First Look: Nuri Grill is a Japanese do-it-yourself steakhouse

Tucked away in Dallas’ Koreatown neighborhood on Royal Lane is a new Korean-inspired steak lounge. Intimate enough for a date but still comfortable enough for a family dinner, the Nuri Grill is an interactive experience where guests can enjoy cocktails, steaks, and Asian cuisine and even learn how to cook it themselves.

Nuri Grill comes from Wan Kim, CEO of Smoothie King, who credits his lifelong passion for food and business as the inspiration for the launch of the steakhouse. Wan teamed up with Chef Minji Kim and her husband Ben Lee, who left Korea for Dallas last year to help Wan on this project. The chefs recognized by the Michelin Guide have prepared a menu consisting of steaks, noodles, vegetable dishes and decadent desserts.

Start with a yuzu whiskey sour, made with Legent Bourbon, Montenegro, yuzu, lemon and egg white ($ 12). In equal parts sweet, sour and fatty, this drink is a great precursor to the feast. A lighter choice is matcha mai tai, made with Kuleana Huihui Light Hawaiian rum, Kasama Aged Filipino rum, lime, pineapple, almond barley, and matcha powder ($ 12) . If you like matcha tea, matcha mai tai tastes quite similar, with just a little spice.

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Tuna tartare is a light and delicious starter.

Alex González

As for starters, the tuna tartare is a light choice and absolutely to die for ($ 15). These hearty little pieces have just the right texture and a fair amount of bitterness. If you can’t wait to treat yourself, other appetizer dishes include the crispy pork belly ($ 14) and the sweet fried chicken ($ 14).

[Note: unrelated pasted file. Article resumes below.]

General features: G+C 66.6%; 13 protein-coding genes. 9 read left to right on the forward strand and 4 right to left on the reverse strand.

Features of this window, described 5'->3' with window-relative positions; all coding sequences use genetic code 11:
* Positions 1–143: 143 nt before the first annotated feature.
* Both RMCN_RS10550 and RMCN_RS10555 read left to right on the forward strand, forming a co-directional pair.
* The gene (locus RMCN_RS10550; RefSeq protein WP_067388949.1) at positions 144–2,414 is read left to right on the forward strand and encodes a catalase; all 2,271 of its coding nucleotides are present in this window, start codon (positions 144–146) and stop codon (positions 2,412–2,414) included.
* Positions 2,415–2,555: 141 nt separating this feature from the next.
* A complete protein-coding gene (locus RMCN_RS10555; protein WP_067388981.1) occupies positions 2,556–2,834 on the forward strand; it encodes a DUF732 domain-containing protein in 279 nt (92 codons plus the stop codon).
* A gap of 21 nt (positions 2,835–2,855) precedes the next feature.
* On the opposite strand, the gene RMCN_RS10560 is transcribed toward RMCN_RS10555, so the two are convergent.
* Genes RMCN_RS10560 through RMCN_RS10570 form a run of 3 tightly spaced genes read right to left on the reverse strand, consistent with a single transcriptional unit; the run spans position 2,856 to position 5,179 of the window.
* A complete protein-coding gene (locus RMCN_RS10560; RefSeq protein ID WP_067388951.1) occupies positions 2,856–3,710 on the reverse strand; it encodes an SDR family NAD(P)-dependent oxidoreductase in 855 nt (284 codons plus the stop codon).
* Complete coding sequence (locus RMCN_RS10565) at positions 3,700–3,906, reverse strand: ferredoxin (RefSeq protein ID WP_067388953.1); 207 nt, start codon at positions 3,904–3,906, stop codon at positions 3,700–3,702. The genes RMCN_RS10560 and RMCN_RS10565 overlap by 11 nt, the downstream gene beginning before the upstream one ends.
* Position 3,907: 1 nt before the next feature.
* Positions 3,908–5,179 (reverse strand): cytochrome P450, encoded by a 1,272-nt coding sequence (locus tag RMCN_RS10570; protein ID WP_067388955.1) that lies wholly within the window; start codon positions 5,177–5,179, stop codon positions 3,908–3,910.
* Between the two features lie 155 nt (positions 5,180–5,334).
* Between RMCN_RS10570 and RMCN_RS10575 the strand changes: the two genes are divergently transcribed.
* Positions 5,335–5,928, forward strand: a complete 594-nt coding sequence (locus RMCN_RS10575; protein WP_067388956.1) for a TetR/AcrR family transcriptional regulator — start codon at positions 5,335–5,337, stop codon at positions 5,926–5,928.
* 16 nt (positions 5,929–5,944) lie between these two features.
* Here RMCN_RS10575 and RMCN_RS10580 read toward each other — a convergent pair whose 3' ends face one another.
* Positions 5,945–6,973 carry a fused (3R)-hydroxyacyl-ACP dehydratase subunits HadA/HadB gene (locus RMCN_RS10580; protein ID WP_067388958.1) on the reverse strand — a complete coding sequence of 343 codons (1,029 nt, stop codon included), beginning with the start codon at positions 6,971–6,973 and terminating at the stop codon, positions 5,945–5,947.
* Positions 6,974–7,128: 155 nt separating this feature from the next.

Everything on the menu is designed for sharing, and instead of offering a menu filled with main courses, Nuri offers two feasts; the Chookjae Feast ($ 46 per person) and the Janchi Feast ($ 37 per person). The Chookjae feast is accompanied by chateaubriand (a central cut of a beef tenderloin) and the Janchi is accompanied by sirloin steak. Both are served with a house salad made with marinated radish, kimchi, pepper truffle salt and ssamjang, soft tofu stew with white rice and ice cream for dessert.

In the middle of each table is a grill, where skilled waiters grill meats. Or, you can choose to grill the meats yourself. Of course, you might be thinking, “Is the point of going to a restaurant that the chef cooks for me?” But believe us, cooking at the table is part of the experience.

Now the grill heats up quite quickly, so you will have to be very careful with the meats. Quickly get your TikToks and Instagram stories, then keep your eyes on the grill.

At the end of dinner, diners are given ice cream for dessert, or if you’re still feeling a little fancy, we recommend Earl Gray Creme Brulee ($ 7).

All in all, Nuri Grill is worth it, whether you are coming for a date, a family dinner, or an evening with a group of friends.

Nuri Grill. 2254 Royal Lane, Dallas (Koreatown). Open from 5 p.m. to 10 p.m. Monday to Thursday; 5 p.m. to 11 p.m. Friday and Saturday 5 p.m. to 11 p.m. and Sunday 5 p.m. to 10 p.m.

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